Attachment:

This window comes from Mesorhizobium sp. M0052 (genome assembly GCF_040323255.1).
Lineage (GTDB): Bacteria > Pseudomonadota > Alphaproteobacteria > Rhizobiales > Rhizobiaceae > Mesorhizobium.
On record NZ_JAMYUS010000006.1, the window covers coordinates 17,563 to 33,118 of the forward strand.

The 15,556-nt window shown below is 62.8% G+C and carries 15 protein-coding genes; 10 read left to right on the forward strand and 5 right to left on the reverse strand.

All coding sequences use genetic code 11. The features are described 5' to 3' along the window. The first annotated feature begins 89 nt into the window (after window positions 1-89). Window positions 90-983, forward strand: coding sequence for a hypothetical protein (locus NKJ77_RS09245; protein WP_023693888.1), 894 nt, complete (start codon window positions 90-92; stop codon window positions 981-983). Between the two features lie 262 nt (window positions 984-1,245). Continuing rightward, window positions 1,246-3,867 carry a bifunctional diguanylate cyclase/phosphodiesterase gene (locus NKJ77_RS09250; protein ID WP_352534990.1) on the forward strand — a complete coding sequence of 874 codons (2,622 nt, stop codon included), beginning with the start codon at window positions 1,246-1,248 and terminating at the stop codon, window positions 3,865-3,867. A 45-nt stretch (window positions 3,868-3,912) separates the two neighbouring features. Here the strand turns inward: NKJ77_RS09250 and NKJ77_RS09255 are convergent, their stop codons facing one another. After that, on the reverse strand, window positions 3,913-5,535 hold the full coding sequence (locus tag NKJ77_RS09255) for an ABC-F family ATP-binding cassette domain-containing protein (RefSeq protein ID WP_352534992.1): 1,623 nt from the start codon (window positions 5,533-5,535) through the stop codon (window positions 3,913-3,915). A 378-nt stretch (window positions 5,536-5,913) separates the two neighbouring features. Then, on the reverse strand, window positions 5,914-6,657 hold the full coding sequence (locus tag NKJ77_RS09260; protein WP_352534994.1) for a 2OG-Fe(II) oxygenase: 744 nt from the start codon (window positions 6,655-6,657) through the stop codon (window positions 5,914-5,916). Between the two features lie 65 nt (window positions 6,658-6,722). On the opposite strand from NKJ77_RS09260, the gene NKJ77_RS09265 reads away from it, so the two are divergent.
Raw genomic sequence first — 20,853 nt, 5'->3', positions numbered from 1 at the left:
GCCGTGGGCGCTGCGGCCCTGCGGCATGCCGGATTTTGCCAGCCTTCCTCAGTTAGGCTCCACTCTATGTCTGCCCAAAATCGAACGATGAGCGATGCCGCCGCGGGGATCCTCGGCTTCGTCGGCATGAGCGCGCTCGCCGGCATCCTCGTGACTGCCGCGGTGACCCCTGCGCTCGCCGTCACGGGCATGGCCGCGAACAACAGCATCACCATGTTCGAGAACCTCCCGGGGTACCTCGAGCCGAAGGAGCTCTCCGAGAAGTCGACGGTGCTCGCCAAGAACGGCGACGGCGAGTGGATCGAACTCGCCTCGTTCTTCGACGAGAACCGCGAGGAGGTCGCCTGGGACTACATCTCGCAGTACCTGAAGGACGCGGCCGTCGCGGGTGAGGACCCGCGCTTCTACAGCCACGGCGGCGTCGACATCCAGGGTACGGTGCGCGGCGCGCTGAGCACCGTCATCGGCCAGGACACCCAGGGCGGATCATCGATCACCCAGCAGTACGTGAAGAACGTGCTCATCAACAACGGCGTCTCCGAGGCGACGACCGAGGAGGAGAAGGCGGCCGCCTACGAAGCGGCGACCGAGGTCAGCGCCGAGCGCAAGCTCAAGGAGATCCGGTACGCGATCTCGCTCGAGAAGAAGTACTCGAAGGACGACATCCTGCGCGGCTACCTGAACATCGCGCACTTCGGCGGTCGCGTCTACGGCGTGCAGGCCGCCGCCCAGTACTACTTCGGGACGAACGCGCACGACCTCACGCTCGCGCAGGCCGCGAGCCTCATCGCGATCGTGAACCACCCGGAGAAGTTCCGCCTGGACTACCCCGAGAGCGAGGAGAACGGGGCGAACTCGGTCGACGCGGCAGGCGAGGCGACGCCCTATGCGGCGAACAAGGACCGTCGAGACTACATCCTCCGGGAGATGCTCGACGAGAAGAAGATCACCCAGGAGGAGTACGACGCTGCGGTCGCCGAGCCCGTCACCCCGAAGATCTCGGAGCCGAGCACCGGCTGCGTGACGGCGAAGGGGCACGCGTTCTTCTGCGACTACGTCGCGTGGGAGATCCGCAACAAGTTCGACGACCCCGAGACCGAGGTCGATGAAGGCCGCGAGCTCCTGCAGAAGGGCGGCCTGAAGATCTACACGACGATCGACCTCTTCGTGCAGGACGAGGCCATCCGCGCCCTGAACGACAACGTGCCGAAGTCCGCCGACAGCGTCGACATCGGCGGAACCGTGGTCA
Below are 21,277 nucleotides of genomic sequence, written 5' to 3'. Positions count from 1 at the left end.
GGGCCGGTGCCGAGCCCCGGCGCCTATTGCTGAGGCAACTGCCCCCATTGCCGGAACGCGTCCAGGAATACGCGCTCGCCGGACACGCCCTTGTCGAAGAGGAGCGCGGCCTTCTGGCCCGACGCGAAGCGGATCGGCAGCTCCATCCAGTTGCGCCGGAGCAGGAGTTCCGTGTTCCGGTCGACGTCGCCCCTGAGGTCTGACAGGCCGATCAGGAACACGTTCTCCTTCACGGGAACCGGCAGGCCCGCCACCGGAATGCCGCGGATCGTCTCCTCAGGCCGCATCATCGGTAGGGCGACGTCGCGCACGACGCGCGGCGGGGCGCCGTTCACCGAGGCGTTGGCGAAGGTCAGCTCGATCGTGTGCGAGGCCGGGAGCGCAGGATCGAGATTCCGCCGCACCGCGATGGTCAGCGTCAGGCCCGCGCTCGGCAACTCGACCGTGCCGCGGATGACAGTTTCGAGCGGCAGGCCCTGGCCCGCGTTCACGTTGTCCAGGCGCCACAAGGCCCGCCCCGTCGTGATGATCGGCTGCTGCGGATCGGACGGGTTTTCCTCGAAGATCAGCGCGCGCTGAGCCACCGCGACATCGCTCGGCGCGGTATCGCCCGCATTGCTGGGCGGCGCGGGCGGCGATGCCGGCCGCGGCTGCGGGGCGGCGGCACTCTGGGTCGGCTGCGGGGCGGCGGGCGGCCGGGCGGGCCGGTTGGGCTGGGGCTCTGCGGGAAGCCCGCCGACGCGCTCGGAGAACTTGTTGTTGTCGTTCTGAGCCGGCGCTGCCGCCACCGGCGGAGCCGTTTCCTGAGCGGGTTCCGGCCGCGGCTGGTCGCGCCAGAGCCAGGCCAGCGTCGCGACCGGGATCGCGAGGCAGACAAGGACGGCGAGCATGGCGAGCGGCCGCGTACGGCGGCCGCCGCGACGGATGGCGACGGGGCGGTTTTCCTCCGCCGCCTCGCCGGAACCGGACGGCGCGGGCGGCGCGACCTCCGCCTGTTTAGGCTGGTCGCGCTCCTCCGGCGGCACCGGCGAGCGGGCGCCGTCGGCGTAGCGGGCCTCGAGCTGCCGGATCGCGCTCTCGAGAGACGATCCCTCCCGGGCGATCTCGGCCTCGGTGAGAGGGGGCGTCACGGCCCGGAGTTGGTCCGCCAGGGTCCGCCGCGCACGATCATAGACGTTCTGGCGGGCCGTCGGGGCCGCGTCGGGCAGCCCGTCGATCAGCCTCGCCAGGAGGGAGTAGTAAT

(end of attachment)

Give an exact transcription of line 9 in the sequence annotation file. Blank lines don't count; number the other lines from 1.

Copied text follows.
GGGCCGGTGCCGAGCCCCGGCGCCTATTGCTGAGGCAACTGCCCCCATTGCCGGAACGCGTCCAGGAATACGCGCTCGCCGGACACGCCCTTGTCGAAGAGGAGCGCGGCCTTCTGGCCCGACGCGAAGCGGATCGGCAGCTCCATCCAGTTGCGCCGGAGCAGGAGTTCCGTGTTCCGGTCGACGTCGCCCCTGAGGTCTGACAGGCCGATCAGGAACACGTTCTCCTTCACGGGAACCGGCAGGCCCGCCACCGGAATGCCGCGGATCGTCTCCTCAGGCCGCATCATCGGTAGGGCGACGTCGCGCACGACGCGCGGCGGGGCGCCGTTCACCGAGGCGTTGGCGAAGGTCAGCTCGATCGTGTGCGAGGCCGGGAGCGCAGGATCGAGATTCCGCCGCACCGCGATGGTCAGCGTCAGGCCCGCGCTCGGCAACTCGACCGTGCCGCGGATGACAGTTTCGAGCGGCAGGCCCTGGCCCGCGTTCACGTTGTCCAGGCGCCACAAGGCCCGCCCCGTCGTGATGATCGGCTGCTGCGGATCGGACGGGTTTTCCTCGAAGATCAGCGCGCGCTGAGCCACCGCGACATCGCTCGGCGCGGTATCGCCCGCATTGCTGGGCGGCGCGGGCGGCGATGCCGGCCGCGGCTGCGGGGCGGCGGCACTCTGGGTCGGCTGCGGGGCGGCGGGCGGCCGGGCGGGCCGGTTGGGCTGGGGCTCTGCGGGAAGCCCGCCGACGCGCTCGGAGAACTTGTTGTTGTCGTTCTGAGCCGGCGCTGCCGCCACCGGCGGAGCCGTTTCCTGAGCGGGTTCCGGCCGCGGCTGGTCGCGCCAGAGCCAGGCCAGCGTCGCGACCGGGATCGCGAGGCAGACAAGGACGGCGAGCATGGCGAGCGGCCGCGTACGGCGGCCGCCGCGACGGATGGCGACGGGGCGGTTTTCCTCCGCCGCCTCGCCGGAACCGGACGGCGCGGGCGGCGCGACCTCCGCCTGTTTAGGCTGGTCGCGCTCCTCCGGCGGCACCGGCGAGCGGGCGCCGTCGGCGTAGCGGGCCTCGAGCTGCCGGATCGCGCTCTCGAGAGACGATCCCTCCCGGGCGATCTCGGCCTCGGTGAGAGGGGGCGTCACGGCCCGGAGTTGGTCCGCCAGGGTCCGCCGCGCACGATCATAGACGTTCTGGCGGGCCGTCGGGGCCGCGTCGGGCAGCCCGTCGATCAGCCTCGCCAGGAGGGAGTAGTAAT